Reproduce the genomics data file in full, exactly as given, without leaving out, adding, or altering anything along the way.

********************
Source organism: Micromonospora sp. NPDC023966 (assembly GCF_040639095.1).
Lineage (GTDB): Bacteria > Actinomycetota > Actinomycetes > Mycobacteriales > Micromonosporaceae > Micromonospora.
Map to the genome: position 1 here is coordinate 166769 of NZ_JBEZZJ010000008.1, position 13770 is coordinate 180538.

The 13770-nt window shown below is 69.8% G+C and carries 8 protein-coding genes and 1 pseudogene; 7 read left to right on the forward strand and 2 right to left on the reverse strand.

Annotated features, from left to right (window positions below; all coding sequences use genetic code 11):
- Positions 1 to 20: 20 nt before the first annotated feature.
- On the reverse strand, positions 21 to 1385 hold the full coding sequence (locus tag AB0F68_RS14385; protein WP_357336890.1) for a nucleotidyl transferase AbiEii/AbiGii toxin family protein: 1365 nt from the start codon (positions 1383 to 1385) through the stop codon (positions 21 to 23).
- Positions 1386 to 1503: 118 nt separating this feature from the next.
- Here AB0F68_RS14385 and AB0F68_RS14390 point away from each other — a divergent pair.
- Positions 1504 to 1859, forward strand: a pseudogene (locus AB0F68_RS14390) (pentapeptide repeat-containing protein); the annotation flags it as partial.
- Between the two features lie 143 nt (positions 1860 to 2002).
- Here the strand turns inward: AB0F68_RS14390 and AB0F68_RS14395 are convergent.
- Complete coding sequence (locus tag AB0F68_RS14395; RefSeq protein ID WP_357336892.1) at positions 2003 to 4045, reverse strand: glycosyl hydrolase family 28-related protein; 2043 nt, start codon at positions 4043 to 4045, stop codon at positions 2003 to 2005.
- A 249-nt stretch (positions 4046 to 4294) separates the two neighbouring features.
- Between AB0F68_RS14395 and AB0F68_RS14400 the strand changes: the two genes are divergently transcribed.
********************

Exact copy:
Source organism: Micromonospora sp. NPDC023966 (assembly GCF_040639095.1).
Lineage (GTDB): Bacteria > Actinomycetota > Actinomycetes > Mycobacteriales > Micromonosporaceae > Micromonospora.
Map to the genome: position 1 here is coordinate 166769 of NZ_JBEZZJ010000008.1, position 13770 is coordinate 180538.

The 13770-nt window shown below is 69.8% G+C and carries 8 protein-coding genes and 1 pseudogene; 7 read left to right on the forward strand and 2 right to left on the reverse strand.

Annotated features, from left to right (window positions below; all coding sequences use genetic code 11):
- Positions 1 to 20: 20 nt before the first annotated feature.
- On the reverse strand, positions 21 to 1385 hold the full coding sequence (locus tag AB0F68_RS14385; protein WP_357336890.1) for a nucleotidyl transferase AbiEii/AbiGii toxin family protein: 1365 nt from the start codon (positions 1383 to 1385) through the stop codon (positions 21 to 23).
- Positions 1386 to 1503: 118 nt separating this feature from the next.
- Here AB0F68_RS14385 and AB0F68_RS14390 point away from each other — a divergent pair.
- Positions 1504 to 1859, forward strand: a pseudogene (locus AB0F68_RS14390) (pentapeptide repeat-containing protein); the annotation flags it as partial.
- Between the two features lie 143 nt (positions 1860 to 2002).
- Here the strand turns inward: AB0F68_RS14390 and AB0F68_RS14395 are convergent.
- Complete coding sequence (locus tag AB0F68_RS14395; RefSeq protein ID WP_357336892.1) at positions 2003 to 4045, reverse strand: glycosyl hydrolase family 28-related protein; 2043 nt, start codon at positions 4043 to 4045, stop codon at positions 2003 to 2005.
- A 249-nt stretch (positions 4046 to 4294) separates the two neighbouring features.
- Between AB0F68_RS14395 and AB0F68_RS14400 the strand changes: the two genes are divergently transcribed.